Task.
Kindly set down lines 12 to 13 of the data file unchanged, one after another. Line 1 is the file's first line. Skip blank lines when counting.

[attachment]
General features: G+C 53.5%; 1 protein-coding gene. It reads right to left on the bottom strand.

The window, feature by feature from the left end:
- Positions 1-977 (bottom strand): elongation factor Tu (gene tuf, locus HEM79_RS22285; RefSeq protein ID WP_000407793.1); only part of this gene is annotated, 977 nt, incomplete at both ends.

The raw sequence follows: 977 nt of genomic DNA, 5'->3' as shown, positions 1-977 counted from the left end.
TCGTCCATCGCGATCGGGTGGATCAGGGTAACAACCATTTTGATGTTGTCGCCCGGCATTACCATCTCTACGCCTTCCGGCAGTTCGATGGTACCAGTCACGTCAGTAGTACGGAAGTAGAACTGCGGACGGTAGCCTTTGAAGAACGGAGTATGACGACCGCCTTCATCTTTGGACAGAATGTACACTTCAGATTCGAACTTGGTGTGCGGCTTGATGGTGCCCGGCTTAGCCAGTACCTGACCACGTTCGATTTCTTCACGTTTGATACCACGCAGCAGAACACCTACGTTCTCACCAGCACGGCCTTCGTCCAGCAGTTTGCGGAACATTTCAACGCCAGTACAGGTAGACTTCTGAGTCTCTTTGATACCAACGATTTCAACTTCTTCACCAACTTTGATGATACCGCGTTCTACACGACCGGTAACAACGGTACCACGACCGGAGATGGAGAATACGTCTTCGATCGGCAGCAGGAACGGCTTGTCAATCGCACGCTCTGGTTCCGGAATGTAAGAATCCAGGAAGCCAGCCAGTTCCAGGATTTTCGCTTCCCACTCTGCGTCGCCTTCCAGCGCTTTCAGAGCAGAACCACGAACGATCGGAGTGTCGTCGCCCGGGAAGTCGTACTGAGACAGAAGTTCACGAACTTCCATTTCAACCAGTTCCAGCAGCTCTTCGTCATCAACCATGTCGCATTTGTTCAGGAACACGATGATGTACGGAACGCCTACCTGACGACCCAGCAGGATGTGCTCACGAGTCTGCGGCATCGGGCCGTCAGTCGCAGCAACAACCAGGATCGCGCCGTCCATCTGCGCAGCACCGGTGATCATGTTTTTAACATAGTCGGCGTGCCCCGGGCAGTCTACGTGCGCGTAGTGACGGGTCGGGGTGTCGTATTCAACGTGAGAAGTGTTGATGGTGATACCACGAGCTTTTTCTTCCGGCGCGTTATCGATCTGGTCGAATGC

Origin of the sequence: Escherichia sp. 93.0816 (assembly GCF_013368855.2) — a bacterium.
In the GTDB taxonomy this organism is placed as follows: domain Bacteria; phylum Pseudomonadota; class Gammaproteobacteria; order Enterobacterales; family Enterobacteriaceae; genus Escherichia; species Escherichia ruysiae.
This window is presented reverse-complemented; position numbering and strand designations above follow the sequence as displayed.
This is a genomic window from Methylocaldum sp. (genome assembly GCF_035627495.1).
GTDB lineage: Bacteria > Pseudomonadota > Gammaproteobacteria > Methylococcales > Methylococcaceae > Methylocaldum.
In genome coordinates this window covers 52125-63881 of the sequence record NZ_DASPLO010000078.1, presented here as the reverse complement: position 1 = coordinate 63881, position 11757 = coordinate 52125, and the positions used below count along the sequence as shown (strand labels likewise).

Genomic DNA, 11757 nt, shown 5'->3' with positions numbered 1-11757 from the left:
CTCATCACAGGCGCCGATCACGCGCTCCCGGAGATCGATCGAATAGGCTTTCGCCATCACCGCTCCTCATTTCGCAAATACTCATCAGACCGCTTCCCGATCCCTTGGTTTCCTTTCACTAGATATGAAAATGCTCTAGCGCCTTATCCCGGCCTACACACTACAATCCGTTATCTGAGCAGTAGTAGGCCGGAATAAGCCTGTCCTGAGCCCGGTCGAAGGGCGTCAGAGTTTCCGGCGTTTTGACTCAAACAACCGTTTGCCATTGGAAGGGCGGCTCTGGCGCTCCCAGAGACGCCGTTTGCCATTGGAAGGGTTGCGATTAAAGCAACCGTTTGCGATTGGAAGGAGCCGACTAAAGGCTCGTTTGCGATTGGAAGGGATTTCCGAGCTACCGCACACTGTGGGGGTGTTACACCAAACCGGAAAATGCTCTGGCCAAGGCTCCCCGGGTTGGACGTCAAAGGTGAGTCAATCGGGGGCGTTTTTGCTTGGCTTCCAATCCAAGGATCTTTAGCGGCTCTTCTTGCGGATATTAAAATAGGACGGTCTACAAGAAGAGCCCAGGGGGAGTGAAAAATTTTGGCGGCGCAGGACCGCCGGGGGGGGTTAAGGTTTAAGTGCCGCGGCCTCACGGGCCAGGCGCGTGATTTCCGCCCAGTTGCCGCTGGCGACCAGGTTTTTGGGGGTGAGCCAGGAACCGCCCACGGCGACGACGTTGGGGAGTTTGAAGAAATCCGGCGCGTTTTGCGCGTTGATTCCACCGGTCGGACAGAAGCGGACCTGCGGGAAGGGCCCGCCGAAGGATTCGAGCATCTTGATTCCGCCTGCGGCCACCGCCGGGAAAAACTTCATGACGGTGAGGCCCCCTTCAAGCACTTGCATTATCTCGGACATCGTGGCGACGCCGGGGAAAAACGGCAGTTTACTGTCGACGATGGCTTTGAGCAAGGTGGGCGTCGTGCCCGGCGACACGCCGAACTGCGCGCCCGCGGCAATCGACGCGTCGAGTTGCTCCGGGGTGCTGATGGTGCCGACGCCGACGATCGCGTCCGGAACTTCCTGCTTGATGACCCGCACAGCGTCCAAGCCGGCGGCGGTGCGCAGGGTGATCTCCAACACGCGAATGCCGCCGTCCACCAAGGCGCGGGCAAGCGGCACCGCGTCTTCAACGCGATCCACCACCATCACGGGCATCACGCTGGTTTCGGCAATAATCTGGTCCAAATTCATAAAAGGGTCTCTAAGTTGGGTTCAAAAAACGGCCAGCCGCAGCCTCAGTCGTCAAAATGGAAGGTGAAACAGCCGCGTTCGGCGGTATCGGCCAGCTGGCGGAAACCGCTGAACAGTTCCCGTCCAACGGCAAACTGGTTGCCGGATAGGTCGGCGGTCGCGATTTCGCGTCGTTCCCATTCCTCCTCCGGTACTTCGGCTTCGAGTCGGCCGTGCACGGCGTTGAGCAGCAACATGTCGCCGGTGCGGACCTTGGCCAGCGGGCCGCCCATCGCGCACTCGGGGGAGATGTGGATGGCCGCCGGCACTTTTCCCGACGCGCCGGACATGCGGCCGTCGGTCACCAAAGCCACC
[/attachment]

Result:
Genomic DNA, 11757 nt, shown 5'->3' with positions numbered 1-11757 from the left:
CTCATCACAGGCGCCGATCACGCGCTCCCGGAGATCGATCGAATAGGCTTTCGCCATCACCGCTCCTCATTTCGCAAATACTCATCAGACCGCTTCCCGATCCCTTGGTTTCCTTTCACTAGATATGAAAATGCTCTAGCGCCTTATCCCGGCCTACACACTACAATCCGTTATCTGAGCAGTAGTAGGCCGGAATAAGCCTGTCCTGAGCCCGGTCGAAGGGCGTCAGAGTTTCCGGCGTTTTGACTCAAACAACCGTTTGCCATTGGAAGGGCGGCTCTGGCGCTCCCAGAGACGCCGTTTGCCATTGGAAGGGTTGCGATTAAAGCAACCGTTTGCGATTGGAAGGAGCCGACTAAAGGCTCGTTTGCGATTGGAAGGGATTTCCGAGCTACCGCACACTGTGGGGGTGTTACACCAAACCGGAAAATGCTCTGGCCAAGGCTCCCCGGGTTGGACGTCAAAGGTGAGTCAATCGGGGGCGTTTTTGCTTGGCTTCCAATCCAAGGATCTTTAGCGGCTCTTCTTGCGGATATTAAAATAGGACGGTCTACAAGAAGAGCCCAGGGGGAGTGAAAAATTTTGGCGGCGCAGGACCGCCGGGGGGGGTTAAGGTTTAAGTGCCGCGGCCTCACGGGCCAGGCGCGTGATTTCCGCCCAGTTGCCGCTGGCGACCAGGTTTTTGGGGGTGAGCCAGGAACCGCCCACGGCGACGACGTTGGGGAGTTTGAAGAAATCCGGCGCGTTTTGCGCGTTGATTCCACCGGTCGGACAGAAGCGGACCTGCGGGAAGGGCCCGCCGAAGGATTCGAGCATCTTGATTCCGCCTGCGGCCACCGCCGGGAAAAACTTCATGACGGTGAGGCCCCCTTCAAGCACTTGCATTATCTCGGACATCGTGGCGACGCCGGGGAAAAACGGCAGTTTACTGTCGACGATGGCTTTGAGCAAGGTGGGCGTCGTGCCCGGCGACACGCCGAACTGCGCGCCCGCGGCAATCGACGCGTCGAGTTGCTCCGGGGTGCTGATGGTGCCGACGCCGACGATCGCGTCCGGAACTTCCTGCTTGATGACCCGCACAGCGTCCAAGCCGGCGGCGGTGCGCAGGGTGATCTCCAACACGCGAATGCCGCCGTCCACCAAGGCGCGGGCAAGCGGCACCGCGTCTTCAACGCGATCCACCACCATCACGGGCATCACGCTGGTTTCGGCAATAATCTGGTCCAAATTCATAAAAGGGTCTCTAAGTTGGGTTCAAAAAACGGCCAGCCGCAGCCTCAGTCGTCAAAATGGAAGGTGAAACAGCCGCGTTCGGCGGTATCGGCCAGCTGGCGGAAACCGCTGAACAGTTCCCGTCCAACGGCAAACTGGTTGCCGGATAGGTCGGCGGTCGCGATTTCGCGTCGTTCCCATTCCTCCTCCGGTACTTCGGCTTCGAGTCGGCCGTGCACGGCGTTGAGCAGCAACATGTCGCCGGTGCGGACCTTGGCCAGCGGGCCGCCCATCGCGCACTCGGGGGAGATGTGGATGGCCGCCGGCACTTTTCCCGACGCGCCGGACATGCGGCCGTCGGTCACCAAAGCCACC